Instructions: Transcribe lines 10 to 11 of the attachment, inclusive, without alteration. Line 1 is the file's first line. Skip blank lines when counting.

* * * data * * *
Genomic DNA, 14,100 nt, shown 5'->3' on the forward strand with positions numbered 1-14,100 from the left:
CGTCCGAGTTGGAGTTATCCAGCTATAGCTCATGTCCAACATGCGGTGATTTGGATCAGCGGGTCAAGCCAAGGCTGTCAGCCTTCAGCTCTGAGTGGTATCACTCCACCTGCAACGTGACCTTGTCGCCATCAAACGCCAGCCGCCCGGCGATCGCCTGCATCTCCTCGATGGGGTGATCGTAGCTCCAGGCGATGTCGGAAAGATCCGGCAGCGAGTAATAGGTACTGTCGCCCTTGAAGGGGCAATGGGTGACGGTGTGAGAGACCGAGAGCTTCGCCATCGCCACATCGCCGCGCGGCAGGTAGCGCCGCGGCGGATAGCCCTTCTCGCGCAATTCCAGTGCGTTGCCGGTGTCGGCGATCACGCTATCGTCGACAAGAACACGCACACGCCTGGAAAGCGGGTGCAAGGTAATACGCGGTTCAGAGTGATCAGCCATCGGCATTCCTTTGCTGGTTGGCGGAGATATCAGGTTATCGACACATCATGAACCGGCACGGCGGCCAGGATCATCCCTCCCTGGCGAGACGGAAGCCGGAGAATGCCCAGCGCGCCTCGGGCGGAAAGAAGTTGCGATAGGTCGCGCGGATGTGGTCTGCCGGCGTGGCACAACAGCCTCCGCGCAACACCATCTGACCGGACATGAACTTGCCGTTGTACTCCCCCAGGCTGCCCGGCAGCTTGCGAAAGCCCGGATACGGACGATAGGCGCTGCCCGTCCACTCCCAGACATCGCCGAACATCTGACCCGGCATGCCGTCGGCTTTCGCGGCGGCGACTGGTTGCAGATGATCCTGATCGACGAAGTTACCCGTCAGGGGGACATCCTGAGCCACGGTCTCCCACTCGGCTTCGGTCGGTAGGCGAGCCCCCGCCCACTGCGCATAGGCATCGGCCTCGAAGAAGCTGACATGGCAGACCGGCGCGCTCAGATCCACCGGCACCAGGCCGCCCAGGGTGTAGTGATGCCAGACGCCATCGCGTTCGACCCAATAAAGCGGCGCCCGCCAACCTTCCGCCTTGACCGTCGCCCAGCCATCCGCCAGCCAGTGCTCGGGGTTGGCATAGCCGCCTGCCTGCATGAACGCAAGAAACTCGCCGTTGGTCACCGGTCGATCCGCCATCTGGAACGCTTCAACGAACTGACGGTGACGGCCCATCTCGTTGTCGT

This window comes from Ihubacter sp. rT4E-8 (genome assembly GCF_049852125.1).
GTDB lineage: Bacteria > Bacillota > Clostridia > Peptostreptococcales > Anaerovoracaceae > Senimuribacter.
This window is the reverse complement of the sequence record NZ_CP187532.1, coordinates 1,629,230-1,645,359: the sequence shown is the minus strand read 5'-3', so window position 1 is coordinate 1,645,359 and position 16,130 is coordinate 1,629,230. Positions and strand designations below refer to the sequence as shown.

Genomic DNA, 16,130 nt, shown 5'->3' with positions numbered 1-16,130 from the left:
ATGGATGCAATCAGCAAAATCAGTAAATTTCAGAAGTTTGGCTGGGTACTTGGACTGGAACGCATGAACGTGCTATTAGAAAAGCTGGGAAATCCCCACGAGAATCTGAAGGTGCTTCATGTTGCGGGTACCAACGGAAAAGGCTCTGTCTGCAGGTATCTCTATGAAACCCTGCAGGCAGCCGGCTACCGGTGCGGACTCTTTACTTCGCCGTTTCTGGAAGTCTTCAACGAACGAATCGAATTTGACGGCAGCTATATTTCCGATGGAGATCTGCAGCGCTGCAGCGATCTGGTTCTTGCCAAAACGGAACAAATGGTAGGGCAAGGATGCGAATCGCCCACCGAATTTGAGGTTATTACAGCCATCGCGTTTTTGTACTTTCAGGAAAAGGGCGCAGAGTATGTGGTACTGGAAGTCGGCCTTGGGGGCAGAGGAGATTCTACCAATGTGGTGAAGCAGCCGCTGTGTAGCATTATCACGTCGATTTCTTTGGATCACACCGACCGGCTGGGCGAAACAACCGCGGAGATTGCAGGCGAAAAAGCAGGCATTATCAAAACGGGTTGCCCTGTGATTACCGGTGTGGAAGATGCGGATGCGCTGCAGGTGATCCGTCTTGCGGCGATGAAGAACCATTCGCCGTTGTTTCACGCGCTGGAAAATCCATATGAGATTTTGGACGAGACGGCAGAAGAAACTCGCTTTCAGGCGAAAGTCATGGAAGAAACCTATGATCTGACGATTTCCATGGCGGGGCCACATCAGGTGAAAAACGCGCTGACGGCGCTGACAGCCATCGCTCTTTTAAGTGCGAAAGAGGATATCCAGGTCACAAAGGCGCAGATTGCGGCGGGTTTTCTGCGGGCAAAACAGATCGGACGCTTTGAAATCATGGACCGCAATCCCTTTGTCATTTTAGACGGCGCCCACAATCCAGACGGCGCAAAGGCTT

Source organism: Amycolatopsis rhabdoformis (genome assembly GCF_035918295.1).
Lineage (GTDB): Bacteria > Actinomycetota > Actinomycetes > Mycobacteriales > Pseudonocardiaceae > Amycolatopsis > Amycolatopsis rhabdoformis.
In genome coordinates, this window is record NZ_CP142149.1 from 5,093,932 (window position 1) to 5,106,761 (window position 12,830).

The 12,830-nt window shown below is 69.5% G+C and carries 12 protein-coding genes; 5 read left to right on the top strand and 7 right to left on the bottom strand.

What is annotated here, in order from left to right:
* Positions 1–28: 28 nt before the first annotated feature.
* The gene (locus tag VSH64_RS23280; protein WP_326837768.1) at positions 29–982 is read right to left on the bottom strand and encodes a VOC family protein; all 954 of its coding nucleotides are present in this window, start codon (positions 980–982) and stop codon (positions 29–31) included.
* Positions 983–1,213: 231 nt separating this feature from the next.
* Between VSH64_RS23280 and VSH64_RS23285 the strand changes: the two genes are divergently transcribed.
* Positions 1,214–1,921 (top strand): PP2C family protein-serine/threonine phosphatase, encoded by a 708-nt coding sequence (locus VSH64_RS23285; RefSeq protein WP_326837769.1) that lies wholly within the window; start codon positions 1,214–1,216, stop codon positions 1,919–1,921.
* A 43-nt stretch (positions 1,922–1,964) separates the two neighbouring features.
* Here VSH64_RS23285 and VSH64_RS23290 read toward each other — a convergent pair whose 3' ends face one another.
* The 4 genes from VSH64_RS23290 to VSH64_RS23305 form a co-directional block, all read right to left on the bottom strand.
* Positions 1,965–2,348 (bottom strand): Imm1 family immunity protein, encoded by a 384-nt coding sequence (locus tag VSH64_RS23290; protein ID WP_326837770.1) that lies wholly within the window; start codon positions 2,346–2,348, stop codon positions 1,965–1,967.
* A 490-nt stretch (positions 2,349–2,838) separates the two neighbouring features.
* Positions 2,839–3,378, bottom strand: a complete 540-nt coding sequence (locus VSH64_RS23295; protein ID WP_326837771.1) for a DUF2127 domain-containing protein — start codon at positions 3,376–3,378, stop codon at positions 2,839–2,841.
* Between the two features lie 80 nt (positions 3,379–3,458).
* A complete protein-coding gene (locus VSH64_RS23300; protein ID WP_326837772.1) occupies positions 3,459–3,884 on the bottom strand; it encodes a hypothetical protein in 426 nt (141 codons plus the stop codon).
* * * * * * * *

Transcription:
In genome coordinates, this window is record NZ_CP142149.1 from 5,093,932 (window position 1) to 5,106,761 (window position 12,830).

The 12,830-nt window shown below is 69.5% G+C and carries 12 protein-coding genes; 5 read left to right on the top strand and 7 right to left on the bottom strand.